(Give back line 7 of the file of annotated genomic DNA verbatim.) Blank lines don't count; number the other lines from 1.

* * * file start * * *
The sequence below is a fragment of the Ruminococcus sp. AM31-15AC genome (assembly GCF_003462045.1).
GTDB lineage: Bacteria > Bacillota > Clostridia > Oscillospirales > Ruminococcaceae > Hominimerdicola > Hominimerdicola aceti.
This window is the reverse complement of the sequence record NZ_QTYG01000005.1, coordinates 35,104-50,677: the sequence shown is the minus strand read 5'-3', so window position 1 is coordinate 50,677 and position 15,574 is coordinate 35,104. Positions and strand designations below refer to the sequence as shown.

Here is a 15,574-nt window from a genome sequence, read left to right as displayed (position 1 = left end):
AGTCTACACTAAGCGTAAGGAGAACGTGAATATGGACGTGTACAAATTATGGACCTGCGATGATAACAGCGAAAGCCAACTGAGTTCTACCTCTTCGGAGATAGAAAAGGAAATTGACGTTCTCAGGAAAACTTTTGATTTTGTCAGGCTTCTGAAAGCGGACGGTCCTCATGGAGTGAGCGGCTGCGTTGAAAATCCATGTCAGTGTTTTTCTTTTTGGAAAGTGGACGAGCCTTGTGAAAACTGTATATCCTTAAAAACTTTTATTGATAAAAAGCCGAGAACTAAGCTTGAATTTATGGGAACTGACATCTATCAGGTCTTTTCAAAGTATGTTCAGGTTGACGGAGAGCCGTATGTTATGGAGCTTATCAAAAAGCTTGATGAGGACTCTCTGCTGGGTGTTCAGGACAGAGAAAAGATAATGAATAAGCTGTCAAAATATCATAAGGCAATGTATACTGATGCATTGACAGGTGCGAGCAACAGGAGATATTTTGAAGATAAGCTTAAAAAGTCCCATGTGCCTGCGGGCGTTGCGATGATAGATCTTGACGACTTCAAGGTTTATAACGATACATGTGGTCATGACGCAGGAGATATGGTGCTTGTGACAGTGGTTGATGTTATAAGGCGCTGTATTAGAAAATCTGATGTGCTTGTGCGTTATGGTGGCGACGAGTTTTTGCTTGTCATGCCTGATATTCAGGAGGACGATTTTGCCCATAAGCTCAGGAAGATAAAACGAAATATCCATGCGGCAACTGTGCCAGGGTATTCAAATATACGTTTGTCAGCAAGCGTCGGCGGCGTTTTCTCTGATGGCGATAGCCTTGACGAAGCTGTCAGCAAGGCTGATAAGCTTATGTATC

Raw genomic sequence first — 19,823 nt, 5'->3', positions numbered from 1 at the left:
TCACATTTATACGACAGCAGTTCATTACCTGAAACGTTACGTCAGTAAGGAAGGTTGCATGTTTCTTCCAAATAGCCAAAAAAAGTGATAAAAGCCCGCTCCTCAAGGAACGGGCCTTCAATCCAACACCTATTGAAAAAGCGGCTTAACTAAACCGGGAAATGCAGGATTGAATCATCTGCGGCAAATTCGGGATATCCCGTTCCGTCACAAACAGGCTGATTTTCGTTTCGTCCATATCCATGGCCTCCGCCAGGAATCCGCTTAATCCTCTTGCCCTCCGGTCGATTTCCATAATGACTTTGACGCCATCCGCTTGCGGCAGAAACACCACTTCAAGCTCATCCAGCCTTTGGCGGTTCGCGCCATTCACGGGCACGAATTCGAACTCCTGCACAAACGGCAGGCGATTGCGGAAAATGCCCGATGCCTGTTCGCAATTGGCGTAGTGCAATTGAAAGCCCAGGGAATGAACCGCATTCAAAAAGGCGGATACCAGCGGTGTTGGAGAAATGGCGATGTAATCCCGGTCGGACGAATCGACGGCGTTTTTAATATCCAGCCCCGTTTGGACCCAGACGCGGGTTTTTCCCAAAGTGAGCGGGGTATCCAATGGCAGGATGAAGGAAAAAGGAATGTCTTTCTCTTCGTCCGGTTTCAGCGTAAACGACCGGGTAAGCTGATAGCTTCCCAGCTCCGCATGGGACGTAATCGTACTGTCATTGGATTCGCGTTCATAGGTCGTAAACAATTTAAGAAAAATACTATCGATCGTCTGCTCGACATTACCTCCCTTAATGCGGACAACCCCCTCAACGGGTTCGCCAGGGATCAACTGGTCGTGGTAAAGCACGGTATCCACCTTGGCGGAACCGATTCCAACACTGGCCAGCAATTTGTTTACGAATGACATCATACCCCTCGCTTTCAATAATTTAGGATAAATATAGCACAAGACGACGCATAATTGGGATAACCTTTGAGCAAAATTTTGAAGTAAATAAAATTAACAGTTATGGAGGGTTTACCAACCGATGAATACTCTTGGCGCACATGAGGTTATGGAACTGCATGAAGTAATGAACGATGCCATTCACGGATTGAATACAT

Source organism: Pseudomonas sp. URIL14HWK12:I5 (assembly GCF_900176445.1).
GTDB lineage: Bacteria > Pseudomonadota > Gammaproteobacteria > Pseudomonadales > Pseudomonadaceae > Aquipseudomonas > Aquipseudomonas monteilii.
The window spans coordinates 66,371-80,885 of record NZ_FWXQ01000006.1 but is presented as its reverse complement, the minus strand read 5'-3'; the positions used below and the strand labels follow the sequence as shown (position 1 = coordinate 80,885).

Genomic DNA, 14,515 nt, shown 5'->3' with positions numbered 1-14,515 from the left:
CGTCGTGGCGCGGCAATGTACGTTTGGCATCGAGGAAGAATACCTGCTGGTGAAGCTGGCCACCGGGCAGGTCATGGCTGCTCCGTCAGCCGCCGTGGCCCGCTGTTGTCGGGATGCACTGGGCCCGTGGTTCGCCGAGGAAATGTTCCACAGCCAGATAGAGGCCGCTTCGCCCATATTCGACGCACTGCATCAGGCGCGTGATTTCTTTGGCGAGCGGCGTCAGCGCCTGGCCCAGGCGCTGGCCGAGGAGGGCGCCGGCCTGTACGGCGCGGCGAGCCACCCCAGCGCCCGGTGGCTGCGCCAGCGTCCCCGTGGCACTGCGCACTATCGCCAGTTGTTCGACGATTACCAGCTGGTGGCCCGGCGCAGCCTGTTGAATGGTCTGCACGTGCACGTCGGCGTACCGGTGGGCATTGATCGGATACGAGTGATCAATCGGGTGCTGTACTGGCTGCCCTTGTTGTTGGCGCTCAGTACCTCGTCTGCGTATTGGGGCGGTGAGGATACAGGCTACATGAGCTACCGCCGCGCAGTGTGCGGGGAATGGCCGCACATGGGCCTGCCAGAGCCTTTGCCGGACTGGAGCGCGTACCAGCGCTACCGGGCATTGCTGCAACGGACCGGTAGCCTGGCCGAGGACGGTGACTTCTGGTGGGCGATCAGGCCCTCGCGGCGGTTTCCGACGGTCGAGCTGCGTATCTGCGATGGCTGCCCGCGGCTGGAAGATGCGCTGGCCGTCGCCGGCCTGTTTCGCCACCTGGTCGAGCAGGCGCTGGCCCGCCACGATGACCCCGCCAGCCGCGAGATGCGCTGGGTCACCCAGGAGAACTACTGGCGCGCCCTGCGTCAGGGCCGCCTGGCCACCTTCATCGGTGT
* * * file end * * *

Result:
TCACATTTATACGACAGCAGTTCATTACCTGAAACGTTACGTCAGTAAGGAAGGTTGCATGTTTCTTCCAAATAGCCAAAAAAAGTGATAAAAGCCCGCTCCTCAAGGAACGGGCCTTCAATCCAACACCTATTGAAAAAGCGGCTTAACTAAACCGGGAAATGCAGGATTGAATCATCTGCGGCAAATTCGGGATATCCCGTTCCGTCACAAACAGGCTGATTTTCGTTTCGTCCATATCCATGGCCTCCGCCAGGAATCCGCTTAATCCTCTTGCCCTCCGGTCGATTTCCATAATGACTTTGACGCCATCCGCTTGCGGCAGAAACACCACTTCAAGCTCATCCAGCCTTTGGCGGTTCGCGCCATTCACGGGCACGAATTCGAACTCCTGCACAAACGGCAGGCGATTGCGGAAAATGCCCGATGCCTGTTCGCAATTGGCGTAGTGCAATTGAAAGCCCAGGGAATGAACCGCATTCAAAAAGGCGGATACCAGCGGTGTTGGAGAAATGGCGATGTAATCCCGGTCGGACGAATCGACGGCGTTTTTAATATCCAGCCCCGTTTGGACCCAGACGCGGGTTTTTCCCAAAGTGAGCGGGGTATCCAATGGCAGGATGAAGGAAAAAGGAATGTCTTTCTCTTCGTCCGGTTTCAGCGTAAACGACCGGGTAAGCTGATAGCTTCCCAGCTCCGCATGGGACGTAATCGTACTGTCATTGGATTCGCGTTCATAGGTCGTAAACAATTTAAGAAAAATACTATCGATCGTCTGCTCGACATTACCTCCCTTAATGCGGACAACCCCCTCAACGGGTTCGCCAGGGATCAACTGGTCGTGGTAAAGCACGGTATCCACCTTGGCGGAACCGATTCCAACACTGGCCAGCAATTTGTTTACGAATGACATCATACCCCTCGCTTTCAATAATTTAGGATAAATATAGCACAAGACGACGCATAATTGGGATAACCTTTGAGCAAAATTTTGAAGTAAATAAAATTAACAGTTATGGAGGGTTTACCAACCGATGAATACTCTTGGCGCACATGAGGTTATGGAACTGCATGAAGTAATGAACGATGCCATTCACGGATTGAATACAT